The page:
Correct me if I am wrong, but I do not think you want to torture and kill an animal, or see anybody else do it, or have anybody else do it for you. You are also informed enough to know that the food you eat is likely the result of extreme cruelty to animals.

That last sentence presumes that you are not a vegan, given how few vegans there are. So it looks like you are caught up in some kind of contradiction, does it not?

Believe me, I know what it’s like. For most of my 60 years on this planet I have known that there are slaughterhouses, and yet I continued to eat various animal products.

It is only relatively recently, however, that I learned that during the course of my lifetime, animal agriculture has become completely mechanized.

Hardly any meat, milk, cheese or egg that you can eat today comes from an animal that has lived a normal life. Most likely the animal has never even been outside. And in any case the animal is killed in the prime of his or her life.

Enough of that. You have read about it, seen it on television … and filed it under "Forget." It seems like one of those overwhelming phenomena that fill the front pages but over which you personally can exercise very little control: tsunamis, earthquakes, volcanic eruptions, wars, famines, poverty, plagues, you name it.

But this is not so. You can simply stop eating animal foods.

"Simply?" you say. It is not so simple. Even if one resolves to abstain, it is a real question whether one can stick to it. Our food must appeal to our taste buds. Furthermore, we must consider our nutritional needs.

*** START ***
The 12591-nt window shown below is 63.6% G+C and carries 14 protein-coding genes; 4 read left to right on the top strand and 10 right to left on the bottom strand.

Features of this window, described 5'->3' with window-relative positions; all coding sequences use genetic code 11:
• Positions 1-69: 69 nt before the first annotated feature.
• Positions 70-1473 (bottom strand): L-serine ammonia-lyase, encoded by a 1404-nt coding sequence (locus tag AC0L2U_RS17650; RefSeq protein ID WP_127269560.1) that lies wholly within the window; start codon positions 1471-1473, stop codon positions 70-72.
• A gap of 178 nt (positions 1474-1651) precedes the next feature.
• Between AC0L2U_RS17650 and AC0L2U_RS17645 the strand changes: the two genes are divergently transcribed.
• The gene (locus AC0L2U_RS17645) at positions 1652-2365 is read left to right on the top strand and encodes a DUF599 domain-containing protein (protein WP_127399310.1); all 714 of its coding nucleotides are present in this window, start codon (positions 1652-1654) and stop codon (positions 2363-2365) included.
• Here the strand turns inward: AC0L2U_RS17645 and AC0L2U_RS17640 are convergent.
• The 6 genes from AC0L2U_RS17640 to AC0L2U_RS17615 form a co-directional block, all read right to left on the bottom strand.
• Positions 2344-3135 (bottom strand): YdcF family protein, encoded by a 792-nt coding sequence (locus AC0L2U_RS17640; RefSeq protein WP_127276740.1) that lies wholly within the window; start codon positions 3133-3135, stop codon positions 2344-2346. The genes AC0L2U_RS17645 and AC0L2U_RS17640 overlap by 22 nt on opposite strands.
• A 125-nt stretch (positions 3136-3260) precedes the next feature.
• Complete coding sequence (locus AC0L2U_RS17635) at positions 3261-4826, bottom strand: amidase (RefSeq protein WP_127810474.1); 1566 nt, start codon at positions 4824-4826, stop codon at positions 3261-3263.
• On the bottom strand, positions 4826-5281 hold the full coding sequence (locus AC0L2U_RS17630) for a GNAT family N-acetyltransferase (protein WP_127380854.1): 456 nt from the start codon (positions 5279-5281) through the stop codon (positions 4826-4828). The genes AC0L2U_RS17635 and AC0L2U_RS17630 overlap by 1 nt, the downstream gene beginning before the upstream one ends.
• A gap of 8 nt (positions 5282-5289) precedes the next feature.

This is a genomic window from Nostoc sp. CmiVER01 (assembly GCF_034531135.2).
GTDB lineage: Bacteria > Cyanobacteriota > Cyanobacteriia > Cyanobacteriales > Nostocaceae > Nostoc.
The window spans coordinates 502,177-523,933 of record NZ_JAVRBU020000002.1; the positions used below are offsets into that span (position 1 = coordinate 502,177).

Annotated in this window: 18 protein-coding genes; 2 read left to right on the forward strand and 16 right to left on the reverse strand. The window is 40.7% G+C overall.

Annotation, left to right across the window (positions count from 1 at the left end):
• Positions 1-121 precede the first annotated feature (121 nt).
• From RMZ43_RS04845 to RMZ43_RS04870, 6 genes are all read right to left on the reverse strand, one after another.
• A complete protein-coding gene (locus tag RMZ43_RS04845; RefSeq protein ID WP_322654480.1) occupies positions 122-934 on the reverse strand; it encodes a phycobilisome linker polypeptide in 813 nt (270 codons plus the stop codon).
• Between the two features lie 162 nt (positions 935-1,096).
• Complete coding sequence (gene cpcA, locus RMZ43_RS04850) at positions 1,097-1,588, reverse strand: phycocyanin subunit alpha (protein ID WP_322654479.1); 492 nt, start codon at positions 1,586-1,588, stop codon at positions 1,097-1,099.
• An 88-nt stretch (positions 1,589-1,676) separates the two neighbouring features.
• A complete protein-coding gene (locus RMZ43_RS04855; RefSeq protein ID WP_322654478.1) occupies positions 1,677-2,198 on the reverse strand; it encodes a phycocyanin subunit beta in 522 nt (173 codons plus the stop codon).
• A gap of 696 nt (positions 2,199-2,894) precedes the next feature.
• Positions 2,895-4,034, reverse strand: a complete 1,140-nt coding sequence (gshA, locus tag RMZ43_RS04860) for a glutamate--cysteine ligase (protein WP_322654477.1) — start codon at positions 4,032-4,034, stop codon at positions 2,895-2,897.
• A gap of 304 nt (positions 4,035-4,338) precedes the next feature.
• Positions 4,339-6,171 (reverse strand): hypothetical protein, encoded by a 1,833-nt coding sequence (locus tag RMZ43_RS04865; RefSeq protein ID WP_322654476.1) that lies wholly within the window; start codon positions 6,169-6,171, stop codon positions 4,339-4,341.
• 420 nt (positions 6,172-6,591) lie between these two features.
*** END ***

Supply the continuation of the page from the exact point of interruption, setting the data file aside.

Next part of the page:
Here is what you need to know. First, there are countless appetizing dishes that are entirely free of animal ingredients, and most of them are a cinch to prepare.

Second, in a press release last summer the American Dietetic Association stated that "aappropriately planned vegetarian diets, including total vegetarian or vegan diets, are healthful, nutritionally adequate, and may provide health benefits in the prevention and treatment of certain diseases including heart disease, cancer, obesity and diabetes.

Well-planned vegetarian diets are appropriate for individuals during all stages of the life cycle, including pregnancy, lactation, infancy, childhood, and adolescence, and for athletes."

I myself decided to take the plunge a year ago. It was my new year’s resolution. I did not exactly go cold turkey, so to speak, because I had abstained from eating mammals for decades.

But my original motivation had been health and humanitarian. I had read about the cholesterol advantages of avoiding meat, and also about the inefficient production of protein by feeding grains to animals in a world where millions of people were starving.

Only much more recently did I learn about factory farming, and also that by far the most numerous abused creatures on this planet are poultry and fish. T

here was nothing for it, then, but to give up eating all animals as well as dairy and eggs.

I am very happy to report that I have been able to stick to my resolve. Indeed, at this point it would be difficult for me to return to a non-vegan diet, so satisfied have I become with my new way of eating.

I have discovered from my own experience that there are additional unanticipated benefits. For one thing, a vegan diet costs less. For another, it consumes less of my time to prepare meals. Most surprising and delightful of all: both my mind and my body feel more energetic.

My thinking is more alert; I feel motivated to take on new projects; my sleeping is more restful.

When you consider also that animal agriculture is a leading cause of environmental degradation, including global warming, the conclusion seems inescapable: Let your New Year’s resolution be to go vegan.

Joel Marks is professor emeritus of philosophy at the University of New Haven and a resident of Milford. He can be contacted through his Web site at www.TheEasyVegan.com.